Your blood pressure measurement takes into account how much blood is passing through your blood vessels and the amount of resistance the blood meets while the heart is pumping.
High blood pressure, or hypertension, occurs when the force of blood pushing through your vessels is consistently too high. In this article, we’ll cover the basics of hypertension, including its symptoms, causes, how it’s treated, and more.
What is high blood pressure?
Narrow blood vessels, also known as arteries, create more resistance for blood flow. The narrower your arteries are, the more resistance there is, and the higher your blood pressure will be. Over the long term, the increased pressure can cause health issues, including heart disease.
Hypertension is quite common. In fact, since the guidelines changed in 2017, nearly half of American adults could now be diagnosed with this condition.
Hypertension typically develops over the course of several years. Usually, you don’t notice any symptoms. But even without symptoms, high blood pressure can cause damage to your blood vessels and organs, especially the brain, heart, eyes, and kidneys.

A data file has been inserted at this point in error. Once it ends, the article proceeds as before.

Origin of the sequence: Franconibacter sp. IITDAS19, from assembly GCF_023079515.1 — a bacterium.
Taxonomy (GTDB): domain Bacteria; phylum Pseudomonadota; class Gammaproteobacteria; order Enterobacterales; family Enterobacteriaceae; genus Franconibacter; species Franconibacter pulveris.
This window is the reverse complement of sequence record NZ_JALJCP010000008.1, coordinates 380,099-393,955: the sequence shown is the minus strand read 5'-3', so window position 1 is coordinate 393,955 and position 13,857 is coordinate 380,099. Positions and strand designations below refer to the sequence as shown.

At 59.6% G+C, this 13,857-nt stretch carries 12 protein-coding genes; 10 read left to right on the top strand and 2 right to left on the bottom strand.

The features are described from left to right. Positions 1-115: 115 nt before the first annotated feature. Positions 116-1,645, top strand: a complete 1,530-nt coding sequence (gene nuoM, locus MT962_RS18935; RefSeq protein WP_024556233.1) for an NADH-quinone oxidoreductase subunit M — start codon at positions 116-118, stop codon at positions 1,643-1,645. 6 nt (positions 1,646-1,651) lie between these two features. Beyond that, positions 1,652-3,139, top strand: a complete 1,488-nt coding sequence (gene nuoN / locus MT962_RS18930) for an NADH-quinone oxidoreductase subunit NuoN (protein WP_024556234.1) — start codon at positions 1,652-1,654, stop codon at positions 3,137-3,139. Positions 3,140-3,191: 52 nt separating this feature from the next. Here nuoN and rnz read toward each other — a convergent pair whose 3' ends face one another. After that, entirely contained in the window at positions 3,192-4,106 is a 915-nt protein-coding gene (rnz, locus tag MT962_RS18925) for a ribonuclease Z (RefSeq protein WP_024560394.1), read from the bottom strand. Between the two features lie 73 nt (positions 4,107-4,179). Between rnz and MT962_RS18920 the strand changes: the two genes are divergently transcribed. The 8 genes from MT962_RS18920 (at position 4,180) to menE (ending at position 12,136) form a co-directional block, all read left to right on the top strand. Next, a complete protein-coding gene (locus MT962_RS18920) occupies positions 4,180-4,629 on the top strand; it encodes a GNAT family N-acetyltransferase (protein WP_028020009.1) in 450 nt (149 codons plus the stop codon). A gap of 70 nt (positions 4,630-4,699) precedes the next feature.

Early detection is important. Regular blood pressure readings can help you and your doctor notice any changes. If your blood pressure is elevated, your doctor may have you check your blood pressure over a few weeks to see if the number stays elevated or falls back to normal levels.
Treatment for hypertension includes both prescription medication and healthy lifestyle changes. If the condition isn’t treated, it could lead to health issues, including heart attack and stroke.
Signs and symptoms
Most people with high blood pressure will not experience any symptoms, which is why people often call hypertension the “silent killer.”
However, once blood pressure reaches about 180/120 mm Hg, it becomes a hypertensive crisis, which is a medical emergency.
At this stage, a person may have:
- a headache
- blurred or double vision
- heart palpitations
Anybody who experiences these symptoms should see their doctor immediately.
Symptoms in women
Hormonal factors mean that the risk of high blood pressure may be different in males and females.
Factors that can increase the risk of high blood pressure in females include:
- the use of birth control pills
During pregnancy, high blood pressure can be a sign of preeclampsia, a potentially dangerous condition that can affect the woman and her unborn baby.
Symptoms of preeclampsia include:
- vision changes
- abdominal pain
- swelling due to edema
All women should follow the guidelines for screening and attend all health checks, especially during pregnancy.
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